|Appears in||Words of Radiance, Edgedancer|
Lift is a thief of Reshi descent, who grew up in Rall Elorim. She displays the powers of an Edgedancer and is bonded with a spren called Wyndle. It is implied that she spoke the First Ideal of the Knights Radiant when she 'captured' Wyndle.
Wyndle frequently complains that he was 'told' to bond Lift, while his preference is for a person of importance. The Ring instructed Wyndle to bond with Lift as she had visited the Nightwatcher and received a boon.
Lift visited Nightwatcher and received a direct physical connection with Shadesmar, allowing her to physically interact with spren and metabolize food into Stormlight. Her curse is unknown at this time.
Lift was pursued by the Herald of Justice Nalan'Elin for her thievery. She managed to earn a pardon for her crimes from the Prime Aqasix, Gawx, whom she saved from a slit throat, by using the Surge, Progression (or regrowth). In so doing, she spoke the Second Ideal of the Edgedancers.
|“||I will remember those who have been forgotten.||”|
Abilities and PowersEdit
Lift is unique in her ability to synthesize food into Stormlight. She has not exhibited the ability to breathe in Stormlight. If she uses her Surgebinding without replenishing her energy reserves, Lift becomes malnourished and weakened. In addition to synthesizing Stormlight, Lift is able to interact with Wyndle even though he exists primarily in the Cognitive Realm.
Lift is able to cause plants to grow at an accelerated rate. She is able to use Progression to cure mortal wounds. Last of all, Lift is able to cause portions of her body to produce no friction. Due to her uneducated and superstitious nature, Lift is unaware that she is a Surgebinder or that she synthesizes Stormlight. She instinctively uses her abilities and references it to 'summoning her awesomeness' or 'becoming awesome'. Lift is aware that using her abilities causes hunger. She considers Wyndle to be a Voidbringer, and will ignore his advice or instructions as an attempted deception. Wyndle seems to have the most recollection of his existence in the Cognitive Realm of any spren.
During her Interlude, Lift is ten years old and has been ten for three years. (She believes that an age which she can't count on her fingers to be unlucky.) So, she is really thirteen years old, or fourteen at the very end of Words of Radiance, postulating her birthday to be on Lightday, which is a little past fifteen in Earth years.
The Stormlight compilation - Arcanum Unbounded - with the Lift novella is due in November of 2016.
Q: Why does Lift feel that Darkness isn't a real person?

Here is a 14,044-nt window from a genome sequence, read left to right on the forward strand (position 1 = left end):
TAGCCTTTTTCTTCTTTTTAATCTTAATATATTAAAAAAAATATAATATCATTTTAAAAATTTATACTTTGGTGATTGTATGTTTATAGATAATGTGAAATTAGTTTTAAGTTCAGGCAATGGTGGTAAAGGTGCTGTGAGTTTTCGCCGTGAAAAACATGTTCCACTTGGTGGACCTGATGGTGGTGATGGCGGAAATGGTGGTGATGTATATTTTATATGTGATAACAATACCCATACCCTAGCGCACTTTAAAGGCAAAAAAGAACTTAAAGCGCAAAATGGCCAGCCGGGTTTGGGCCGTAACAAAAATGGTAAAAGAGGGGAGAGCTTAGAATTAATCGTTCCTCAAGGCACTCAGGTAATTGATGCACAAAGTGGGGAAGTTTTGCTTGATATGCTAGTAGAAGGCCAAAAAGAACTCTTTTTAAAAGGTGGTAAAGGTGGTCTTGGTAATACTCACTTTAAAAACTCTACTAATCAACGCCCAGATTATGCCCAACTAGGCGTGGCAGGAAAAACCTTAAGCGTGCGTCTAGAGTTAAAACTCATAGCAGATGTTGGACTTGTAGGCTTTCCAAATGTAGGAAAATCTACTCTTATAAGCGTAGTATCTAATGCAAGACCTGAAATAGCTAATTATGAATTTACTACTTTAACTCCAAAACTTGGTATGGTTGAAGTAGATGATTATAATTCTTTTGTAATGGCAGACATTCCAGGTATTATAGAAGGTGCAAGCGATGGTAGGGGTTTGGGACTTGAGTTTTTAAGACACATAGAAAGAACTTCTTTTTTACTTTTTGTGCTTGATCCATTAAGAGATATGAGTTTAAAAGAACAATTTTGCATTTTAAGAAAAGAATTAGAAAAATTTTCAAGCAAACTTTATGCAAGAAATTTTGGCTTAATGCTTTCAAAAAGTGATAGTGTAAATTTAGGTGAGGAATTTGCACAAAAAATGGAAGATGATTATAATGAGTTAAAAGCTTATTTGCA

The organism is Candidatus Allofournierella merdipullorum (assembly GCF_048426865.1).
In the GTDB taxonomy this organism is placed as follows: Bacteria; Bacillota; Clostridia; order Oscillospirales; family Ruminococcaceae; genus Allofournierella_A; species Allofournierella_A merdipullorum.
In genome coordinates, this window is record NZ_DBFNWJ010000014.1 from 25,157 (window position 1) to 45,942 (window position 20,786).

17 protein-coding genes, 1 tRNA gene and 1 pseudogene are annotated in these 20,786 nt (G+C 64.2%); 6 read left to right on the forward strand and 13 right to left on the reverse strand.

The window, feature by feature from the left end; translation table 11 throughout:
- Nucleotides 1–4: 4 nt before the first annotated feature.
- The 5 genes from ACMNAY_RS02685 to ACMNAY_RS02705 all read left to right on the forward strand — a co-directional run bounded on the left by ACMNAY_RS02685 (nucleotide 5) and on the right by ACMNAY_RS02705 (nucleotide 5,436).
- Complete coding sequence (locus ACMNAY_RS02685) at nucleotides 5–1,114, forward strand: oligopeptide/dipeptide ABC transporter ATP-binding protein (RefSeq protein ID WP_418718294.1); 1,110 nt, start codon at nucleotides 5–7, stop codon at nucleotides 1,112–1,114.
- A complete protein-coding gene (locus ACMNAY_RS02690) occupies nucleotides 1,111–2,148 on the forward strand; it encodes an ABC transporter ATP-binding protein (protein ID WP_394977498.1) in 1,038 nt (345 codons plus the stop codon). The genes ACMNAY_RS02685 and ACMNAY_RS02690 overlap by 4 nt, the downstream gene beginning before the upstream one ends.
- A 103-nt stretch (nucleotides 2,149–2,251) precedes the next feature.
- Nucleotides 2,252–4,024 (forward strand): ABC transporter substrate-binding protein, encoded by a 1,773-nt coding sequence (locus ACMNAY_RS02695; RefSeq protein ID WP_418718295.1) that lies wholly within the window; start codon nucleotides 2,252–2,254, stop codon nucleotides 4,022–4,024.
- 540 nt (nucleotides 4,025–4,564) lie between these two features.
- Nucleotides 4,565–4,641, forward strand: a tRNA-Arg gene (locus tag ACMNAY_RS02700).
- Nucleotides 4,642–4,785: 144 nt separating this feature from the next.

A: Because Lift is an interesting person who has her own perspective on the world.
Q: Will we get more with Lift?
A: You will get a lot more with Lift. She was written into the outline from the very beginning as one of the people who gets a book of her own. With Lift part of the inspiration was ... Boy, what was the inspiration for Lift? When I was building the Stormlight Archive I said "I want the Knights Radiant to run the gamut of different character styles, ages, and types of story." And when you say "knight" - When I say knight you imagine one thing, what you don't imagine is a thirteen-year-old hispanic girl, right? And I said "I want to have the people who are in the Knights Radiant to not be the standard what you think of." They are the entire world's cultures having different people. And so I said "What are somebody who does not fit that mold?" That you would say is not a knight. Lift was partially developed out of me wanting to build a character who was awesome but was so different from what everyone would think of. ‘Cause you say knight and they think of white dude in armor and I wanted something very different from that. And that's where she came from. It also came partially from my wife reading a lot of fantasy and complaining and she's like "You know the asians show up in fantasy, asian culture inspires a lot. European culture of course does. You see a lot of these things but where are the hispanics?" Yeah there's one. So she challenged me to put a hispanic culture in my books because I had never done it before and so Lift is an outgrowth of that, so are the Herdazians. They are meant to be sort of in the same way that the Alethi are inspired by Korean culture, mashed up with this sort of concept of medieval knights. Shallan is based a little off of Western American/Europe culture. The Herdazians are launching off some of the original hispanic concepts. So the thing is, you want every culture to be new and original but you are working from somewhere. And the problem is we all work from the same stories for so long that is part of the reason why fantasy is starting to feel so stale.